Alexander And Diogenes - Sir Edwin Landseer
( Originally Published 1918 )
Questions to arouse interest. Where are these dogs? Which one seems at home? In what is he lying? What makes you think the sun is shining brightly? Which dog looks the best cared for? How does he seem to feel toward the first dog? To which class do the other dogs in the picture belong? What seems to be their attitude toward the two principal dogs? Which dog looks the proudest? the most content? the vainest? What different kinds of dogs are represented in this picture? How many know the story about Alexander and Diogenes? Why was this picture so named?
Original Picture : National Gallery, London, England.
Artist: Sir Edwin Landseer (lând'ser).
Birthplace : London, England.
Dates: Born, 1802; died, 1873.
The story of the picture. Into the streets of Athens, bright with the life and brilliant colors of its gayly dressed people, came the uncouth figure of the philosopher Diogenes, ridiculing all that the Athenian held most dear. On his head he carried the tub in which he ate and slept. At first he also carried a cup, but after seeing a boy drink from the hollow of his hand, he broke his cup on the pavement, preferring the " simpler way." His ugly, cynical face, awkward figure, bare feet, and ragged clothing made him an object of astonishment and ridicule. Independent, surly, and ill-natured, he continued to be an outcast throughout his long life. He taught in the streets as did many of the philosophers in those days, and spoke so plainly and so contemptuously of the life of the people that but for his ready wit he must have been driven out of the city. He himself cared nothing for abuse and insult, and went so far in showing his contempt for pride in others that he acquired the same fault himself, and grew proud of his contempt for pride. He loved to show the contempt he felt for all the little courtesies of polite society.
The story is told that Diogenes came, uninvited and unannounced, to a dinner which Plato, a great philosopher, was giving to a select number of his friends, and, rubbing his dirty feet on the rich carpets, called out, "Thus I trample on the pride of Plato." To which that philosopher quickly retorted, "But with greater pride, O Diogenes."
One day he went about the streets carrying a lantern, though the sun was shining brightly. He seemed to be looking earnestly for something, and when asked what he was searching for he replied, "I am searching for an honest man."
Plato gave lectures to his pupils in the Academic Gardens, and one day Diogenes was present. Plato defined man as "a two-legged animal without feathers." Diogenes immediately seized a chicken and, having plucked its feathers, he threw it among Plato's pupils, declaring it to be "one of Plato's men."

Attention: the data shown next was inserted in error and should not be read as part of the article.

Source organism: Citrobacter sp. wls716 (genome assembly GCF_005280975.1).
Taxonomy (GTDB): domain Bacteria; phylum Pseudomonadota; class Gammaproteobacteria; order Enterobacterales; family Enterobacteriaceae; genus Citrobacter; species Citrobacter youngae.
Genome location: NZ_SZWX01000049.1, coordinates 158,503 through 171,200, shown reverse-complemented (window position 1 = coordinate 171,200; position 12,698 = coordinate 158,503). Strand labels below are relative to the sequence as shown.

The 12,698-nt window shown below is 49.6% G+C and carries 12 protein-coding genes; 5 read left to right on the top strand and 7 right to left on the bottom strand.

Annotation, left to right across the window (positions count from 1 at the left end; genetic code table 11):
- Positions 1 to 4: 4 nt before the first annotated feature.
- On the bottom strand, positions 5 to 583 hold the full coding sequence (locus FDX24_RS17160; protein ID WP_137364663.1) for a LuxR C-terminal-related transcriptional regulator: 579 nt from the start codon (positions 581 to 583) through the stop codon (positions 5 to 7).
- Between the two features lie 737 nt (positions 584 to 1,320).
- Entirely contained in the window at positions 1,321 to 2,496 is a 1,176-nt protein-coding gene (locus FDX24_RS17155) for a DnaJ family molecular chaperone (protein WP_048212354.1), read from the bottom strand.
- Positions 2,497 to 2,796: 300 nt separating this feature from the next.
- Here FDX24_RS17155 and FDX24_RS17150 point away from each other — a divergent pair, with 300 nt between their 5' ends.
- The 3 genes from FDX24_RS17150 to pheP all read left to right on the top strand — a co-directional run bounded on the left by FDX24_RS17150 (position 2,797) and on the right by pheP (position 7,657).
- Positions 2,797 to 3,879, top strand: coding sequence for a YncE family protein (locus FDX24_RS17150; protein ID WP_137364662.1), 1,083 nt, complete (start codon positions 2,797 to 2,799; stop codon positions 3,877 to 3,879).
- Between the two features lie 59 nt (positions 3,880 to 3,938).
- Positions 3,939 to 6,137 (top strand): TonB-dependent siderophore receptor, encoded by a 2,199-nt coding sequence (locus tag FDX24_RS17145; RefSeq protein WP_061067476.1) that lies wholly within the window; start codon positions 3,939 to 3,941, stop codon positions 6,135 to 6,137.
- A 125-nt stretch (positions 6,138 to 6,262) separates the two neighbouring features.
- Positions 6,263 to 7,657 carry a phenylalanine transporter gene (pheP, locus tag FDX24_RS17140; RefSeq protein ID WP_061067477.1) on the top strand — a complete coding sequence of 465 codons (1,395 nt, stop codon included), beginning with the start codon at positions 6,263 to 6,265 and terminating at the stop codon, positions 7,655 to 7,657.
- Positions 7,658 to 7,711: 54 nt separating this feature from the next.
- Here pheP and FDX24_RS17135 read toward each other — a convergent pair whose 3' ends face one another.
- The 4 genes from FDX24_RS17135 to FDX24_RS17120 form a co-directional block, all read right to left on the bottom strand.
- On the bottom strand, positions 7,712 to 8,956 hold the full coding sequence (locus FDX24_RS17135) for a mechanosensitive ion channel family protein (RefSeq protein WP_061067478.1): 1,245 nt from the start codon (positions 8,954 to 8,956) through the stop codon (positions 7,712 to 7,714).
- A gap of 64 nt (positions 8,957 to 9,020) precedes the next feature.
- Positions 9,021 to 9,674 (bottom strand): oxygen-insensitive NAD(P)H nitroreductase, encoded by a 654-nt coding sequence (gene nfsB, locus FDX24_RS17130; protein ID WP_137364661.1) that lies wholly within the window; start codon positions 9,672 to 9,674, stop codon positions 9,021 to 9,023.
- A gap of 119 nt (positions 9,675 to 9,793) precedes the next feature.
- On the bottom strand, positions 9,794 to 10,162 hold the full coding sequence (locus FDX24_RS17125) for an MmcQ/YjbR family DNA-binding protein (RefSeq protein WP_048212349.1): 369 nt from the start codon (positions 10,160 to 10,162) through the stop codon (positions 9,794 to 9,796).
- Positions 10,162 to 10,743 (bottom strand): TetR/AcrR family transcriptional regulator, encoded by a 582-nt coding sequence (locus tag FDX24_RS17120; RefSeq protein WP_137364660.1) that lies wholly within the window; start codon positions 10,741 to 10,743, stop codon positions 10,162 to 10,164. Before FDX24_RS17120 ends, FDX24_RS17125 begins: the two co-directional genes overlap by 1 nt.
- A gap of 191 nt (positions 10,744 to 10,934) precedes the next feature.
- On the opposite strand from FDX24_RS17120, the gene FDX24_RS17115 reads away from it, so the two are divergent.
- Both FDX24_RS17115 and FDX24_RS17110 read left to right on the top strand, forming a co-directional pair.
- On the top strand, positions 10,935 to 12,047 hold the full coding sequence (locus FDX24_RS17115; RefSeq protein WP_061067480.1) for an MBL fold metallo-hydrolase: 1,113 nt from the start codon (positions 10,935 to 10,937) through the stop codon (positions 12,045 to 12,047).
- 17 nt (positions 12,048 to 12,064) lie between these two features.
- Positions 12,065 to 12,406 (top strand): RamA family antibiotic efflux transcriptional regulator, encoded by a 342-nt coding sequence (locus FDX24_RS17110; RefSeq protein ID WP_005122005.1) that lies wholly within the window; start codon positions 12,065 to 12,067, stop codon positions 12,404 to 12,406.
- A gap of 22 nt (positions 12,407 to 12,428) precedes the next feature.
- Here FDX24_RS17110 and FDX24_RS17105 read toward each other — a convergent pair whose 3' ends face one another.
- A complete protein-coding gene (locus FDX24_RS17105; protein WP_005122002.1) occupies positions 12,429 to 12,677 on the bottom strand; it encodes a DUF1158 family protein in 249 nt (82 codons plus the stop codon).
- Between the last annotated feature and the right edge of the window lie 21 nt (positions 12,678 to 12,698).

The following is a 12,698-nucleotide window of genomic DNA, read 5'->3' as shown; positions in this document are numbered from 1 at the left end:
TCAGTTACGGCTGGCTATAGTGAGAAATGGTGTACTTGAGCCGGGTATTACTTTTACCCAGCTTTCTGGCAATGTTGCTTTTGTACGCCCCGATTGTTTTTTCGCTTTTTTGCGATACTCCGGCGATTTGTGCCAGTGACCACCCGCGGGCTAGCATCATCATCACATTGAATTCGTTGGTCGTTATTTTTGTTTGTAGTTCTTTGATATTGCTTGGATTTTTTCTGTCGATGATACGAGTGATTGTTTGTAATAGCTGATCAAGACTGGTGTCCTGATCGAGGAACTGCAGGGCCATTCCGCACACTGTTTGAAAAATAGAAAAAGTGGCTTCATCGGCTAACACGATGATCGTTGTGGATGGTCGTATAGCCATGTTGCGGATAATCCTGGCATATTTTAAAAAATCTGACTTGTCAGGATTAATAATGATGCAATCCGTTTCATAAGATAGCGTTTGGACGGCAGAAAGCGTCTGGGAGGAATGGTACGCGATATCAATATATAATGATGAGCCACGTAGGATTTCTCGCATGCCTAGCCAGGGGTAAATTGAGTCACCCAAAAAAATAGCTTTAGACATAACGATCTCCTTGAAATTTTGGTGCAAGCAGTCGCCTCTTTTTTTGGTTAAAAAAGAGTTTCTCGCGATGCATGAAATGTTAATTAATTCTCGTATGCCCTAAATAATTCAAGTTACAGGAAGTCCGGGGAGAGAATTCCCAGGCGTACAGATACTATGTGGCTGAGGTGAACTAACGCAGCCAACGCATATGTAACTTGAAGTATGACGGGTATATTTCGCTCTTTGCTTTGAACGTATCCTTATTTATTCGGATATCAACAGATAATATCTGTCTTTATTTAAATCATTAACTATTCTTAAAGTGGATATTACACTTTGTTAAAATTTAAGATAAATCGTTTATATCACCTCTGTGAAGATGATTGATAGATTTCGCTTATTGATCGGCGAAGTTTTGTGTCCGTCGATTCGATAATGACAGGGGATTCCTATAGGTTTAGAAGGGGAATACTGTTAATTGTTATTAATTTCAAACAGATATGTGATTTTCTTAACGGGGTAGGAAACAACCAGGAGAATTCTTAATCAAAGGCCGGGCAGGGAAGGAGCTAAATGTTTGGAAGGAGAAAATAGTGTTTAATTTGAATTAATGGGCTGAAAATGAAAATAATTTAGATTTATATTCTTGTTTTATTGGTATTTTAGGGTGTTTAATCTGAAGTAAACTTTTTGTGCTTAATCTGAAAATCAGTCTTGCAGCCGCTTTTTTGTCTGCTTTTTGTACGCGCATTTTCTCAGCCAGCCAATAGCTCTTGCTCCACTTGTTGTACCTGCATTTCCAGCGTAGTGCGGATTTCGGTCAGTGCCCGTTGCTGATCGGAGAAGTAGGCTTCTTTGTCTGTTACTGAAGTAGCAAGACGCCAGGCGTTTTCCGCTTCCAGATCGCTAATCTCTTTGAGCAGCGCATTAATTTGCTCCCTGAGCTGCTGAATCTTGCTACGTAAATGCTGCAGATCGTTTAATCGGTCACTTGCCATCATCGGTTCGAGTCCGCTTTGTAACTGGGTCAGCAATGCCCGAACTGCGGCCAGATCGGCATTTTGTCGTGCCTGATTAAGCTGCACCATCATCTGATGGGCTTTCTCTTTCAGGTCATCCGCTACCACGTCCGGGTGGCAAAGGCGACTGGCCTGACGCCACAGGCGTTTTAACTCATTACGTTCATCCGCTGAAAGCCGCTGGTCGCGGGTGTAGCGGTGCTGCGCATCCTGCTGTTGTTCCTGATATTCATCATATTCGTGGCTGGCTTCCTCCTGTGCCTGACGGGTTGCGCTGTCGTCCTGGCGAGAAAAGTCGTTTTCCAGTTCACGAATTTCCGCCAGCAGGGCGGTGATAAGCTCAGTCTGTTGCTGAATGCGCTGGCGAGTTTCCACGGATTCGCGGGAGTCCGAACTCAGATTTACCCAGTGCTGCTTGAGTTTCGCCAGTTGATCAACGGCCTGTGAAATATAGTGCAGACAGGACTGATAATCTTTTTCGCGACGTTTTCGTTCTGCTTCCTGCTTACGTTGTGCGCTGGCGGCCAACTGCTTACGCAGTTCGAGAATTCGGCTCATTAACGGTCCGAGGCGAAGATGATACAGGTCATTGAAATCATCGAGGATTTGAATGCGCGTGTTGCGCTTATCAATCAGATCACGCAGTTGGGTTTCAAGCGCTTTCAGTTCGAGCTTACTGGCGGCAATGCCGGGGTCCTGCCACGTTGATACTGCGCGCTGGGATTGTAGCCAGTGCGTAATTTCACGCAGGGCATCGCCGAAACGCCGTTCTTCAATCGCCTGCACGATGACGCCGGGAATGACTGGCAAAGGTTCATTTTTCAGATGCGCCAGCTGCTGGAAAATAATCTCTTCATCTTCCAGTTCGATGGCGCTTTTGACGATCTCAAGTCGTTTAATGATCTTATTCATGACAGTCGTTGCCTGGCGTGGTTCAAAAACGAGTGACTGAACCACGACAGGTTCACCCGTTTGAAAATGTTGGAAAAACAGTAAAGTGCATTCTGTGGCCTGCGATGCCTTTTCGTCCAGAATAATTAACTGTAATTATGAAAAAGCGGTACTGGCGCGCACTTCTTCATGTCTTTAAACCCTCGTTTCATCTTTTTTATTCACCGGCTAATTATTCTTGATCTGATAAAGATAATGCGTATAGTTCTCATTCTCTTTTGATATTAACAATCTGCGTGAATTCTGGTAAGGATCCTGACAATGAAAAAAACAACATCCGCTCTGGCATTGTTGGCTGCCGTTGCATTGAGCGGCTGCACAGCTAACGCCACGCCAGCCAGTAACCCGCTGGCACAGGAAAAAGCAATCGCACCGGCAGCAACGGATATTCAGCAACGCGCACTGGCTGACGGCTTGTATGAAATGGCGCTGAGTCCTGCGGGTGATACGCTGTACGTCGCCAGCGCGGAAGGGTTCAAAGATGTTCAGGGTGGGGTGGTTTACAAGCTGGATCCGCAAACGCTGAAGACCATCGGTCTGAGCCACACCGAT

Once he was captured by pirates and sold as a slave, but even this did not subdue him, for on being asked what he could do he declared he could "govern men," and urged the crier to ask, "Who wants to buy a master?" The man who bought him set him free, and afterwards employed him to teach his children. That is how Diogenes happened to be in Corinth when Alexander the Great was passing that way. To that great Macedonian king, who considered himself the "son of a god" and to whom all had knelt in homage almost worship, the visit to Diogenes was something of a shock. He found him in one of the poorer streets, seated in his tub, enjoying the sun and utterly indifferent as to who his visitor might be. Astonished, the king said, "I am Alexander."
The answer came as proudly, "And I am Diogenes."
Alexander then said, "Have you no favor to ask of me?"
"Yes," Diogenes replied, "to get out of my sunlight."
Far from being angry with him, Alexander seemed to respect and admire a man strong enough to be indifferent to his presence, and said, "Were I not Alexander, I would be Diogenes."
It happened one day that the artist, Sir Edwin Landseer, passing along one of the narrower streets of London, caught a glimpse of a dirty tramp dog resting comfortably in an empty barrel and looking up with an impish gaze at a well-cared-for dog. The well-kept dog was surveying the tramp with looks of mingled haughtiness and annoyance because of his lack of respect. Immediately the thought came to the artist that here were another Alexander and Diogenes.
The well-fed and carefully cared-for pet, with his fine collar and snow-white coat, sniffs with disgust at the dirt and poverty of the tramp dog, yet is held in spite of himself by the look of indifference and disrespect on the other's face. He, the envied dog of the neighborhood, upon whom all honors have been showered, has found here for the first time a dog who dares to disregard him. And what a dog! He is amazed, yet held, waiting to see what the tramp dog will do.